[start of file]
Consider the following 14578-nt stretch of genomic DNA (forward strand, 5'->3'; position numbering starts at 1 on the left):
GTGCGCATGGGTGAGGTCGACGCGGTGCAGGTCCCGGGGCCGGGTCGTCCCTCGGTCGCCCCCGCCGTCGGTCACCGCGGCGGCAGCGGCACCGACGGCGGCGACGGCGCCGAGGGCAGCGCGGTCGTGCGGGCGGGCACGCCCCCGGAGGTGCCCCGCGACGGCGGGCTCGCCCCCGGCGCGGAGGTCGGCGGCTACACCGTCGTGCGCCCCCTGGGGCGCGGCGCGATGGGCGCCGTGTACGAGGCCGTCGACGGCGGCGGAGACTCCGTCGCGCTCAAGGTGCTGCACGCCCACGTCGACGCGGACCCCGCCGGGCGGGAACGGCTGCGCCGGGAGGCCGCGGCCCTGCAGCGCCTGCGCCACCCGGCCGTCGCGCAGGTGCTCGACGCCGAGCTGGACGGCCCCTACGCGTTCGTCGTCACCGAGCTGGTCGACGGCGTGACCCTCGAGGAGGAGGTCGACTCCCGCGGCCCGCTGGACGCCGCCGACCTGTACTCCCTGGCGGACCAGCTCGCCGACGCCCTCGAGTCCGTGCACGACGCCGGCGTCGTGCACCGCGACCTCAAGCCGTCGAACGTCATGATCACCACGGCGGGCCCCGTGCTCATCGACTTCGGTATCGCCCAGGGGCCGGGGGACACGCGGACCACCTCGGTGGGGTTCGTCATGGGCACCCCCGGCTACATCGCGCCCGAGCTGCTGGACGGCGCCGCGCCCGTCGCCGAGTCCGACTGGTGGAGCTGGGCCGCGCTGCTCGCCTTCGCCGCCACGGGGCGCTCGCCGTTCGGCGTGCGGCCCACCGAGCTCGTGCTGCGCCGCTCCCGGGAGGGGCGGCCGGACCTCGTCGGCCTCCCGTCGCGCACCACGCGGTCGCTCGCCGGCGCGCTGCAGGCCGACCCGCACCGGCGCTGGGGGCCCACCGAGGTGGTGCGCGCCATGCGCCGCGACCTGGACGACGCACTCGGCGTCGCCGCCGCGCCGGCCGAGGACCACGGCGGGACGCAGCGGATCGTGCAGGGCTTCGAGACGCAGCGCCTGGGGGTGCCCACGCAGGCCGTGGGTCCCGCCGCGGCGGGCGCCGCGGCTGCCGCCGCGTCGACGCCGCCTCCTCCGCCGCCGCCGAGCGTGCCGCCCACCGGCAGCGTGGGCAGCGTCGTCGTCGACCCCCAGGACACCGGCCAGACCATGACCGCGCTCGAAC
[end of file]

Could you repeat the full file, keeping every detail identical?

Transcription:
Consider the following 14578-nt stretch of genomic DNA (forward strand, 5'->3'; position numbering starts at 1 on the left):
GTGCGCATGGGTGAGGTCGACGCGGTGCAGGTCCCGGGGCCGGGTCGTCCCTCGGTCGCCCCCGCCGTCGGTCACCGCGGCGGCAGCGGCACCGACGGCGGCGACGGCGCCGAGGGCAGCGCGGTCGTGCGGGCGGGCACGCCCCCGGAGGTGCCCCGCGACGGCGGGCTCGCCCCCGGCGCGGAGGTCGGCGGCTACACCGTCGTGCGCCCCCTGGGGCGCGGCGCGATGGGCGCCGTGTACGAGGCCGTCGACGGCGGCGGAGACTCCGTCGCGCTCAAGGTGCTGCACGCCCACGTCGACGCGGACCCCGCCGGGCGGGAACGGCTGCGCCGGGAGGCCGCGGCCCTGCAGCGCCTGCGCCACCCGGCCGTCGCGCAGGTGCTCGACGCCGAGCTGGACGGCCCCTACGCGTTCGTCGTCACCGAGCTGGTCGACGGCGTGACCCTCGAGGAGGAGGTCGACTCCCGCGGCCCGCTGGACGCCGCCGACCTGTACTCCCTGGCGGACCAGCTCGCCGACGCCCTCGAGTCCGTGCACGACGCCGGCGTCGTGCACCGCGACCTCAAGCCGTCGAACGTCATGATCACCACGGCGGGCCCCGTGCTCATCGACTTCGGTATCGCCCAGGGGCCGGGGGACACGCGGACCACCTCGGTGGGGTTCGTCATGGGCACCCCCGGCTACATCGCGCCCGAGCTGCTGGACGGCGCCGCGCCCGTCGCCGAGTCCGACTGGTGGAGCTGGGCCGCGCTGCTCGCCTTCGCCGCCACGGGGCGCTCGCCGTTCGGCGTGCGGCCCACCGAGCTCGTGCTGCGCCGCTCCCGGGAGGGGCGGCCGGACCTCGTCGGCCTCCCGTCGCGCACCACGCGGTCGCTCGCCGGCGCGCTGCAGGCCGACCCGCACCGGCGCTGGGGGCCCACCGAGGTGGTGCGCGCCATGCGCCGCGACCTGGACGACGCACTCGGCGTCGCCGCCGCGCCGGCCGAGGACCACGGCGGGACGCAGCGGATCGTGCAGGGCTTCGAGACGCAGCGCCTGGGGGTGCCCACGCAGGCCGTGGGTCCCGCCGCGGCGGGCGCCGCGGCTGCCGCCGCGTCGACGCCGCCTCCTCCGCCGCCGCCGAGCGTGCCGCCCACCGGCAGCGTGGGCAGCGTCGTCGTCGACCCCCAGGACACCGGCCAGACCATGACCGCGCTCGAAC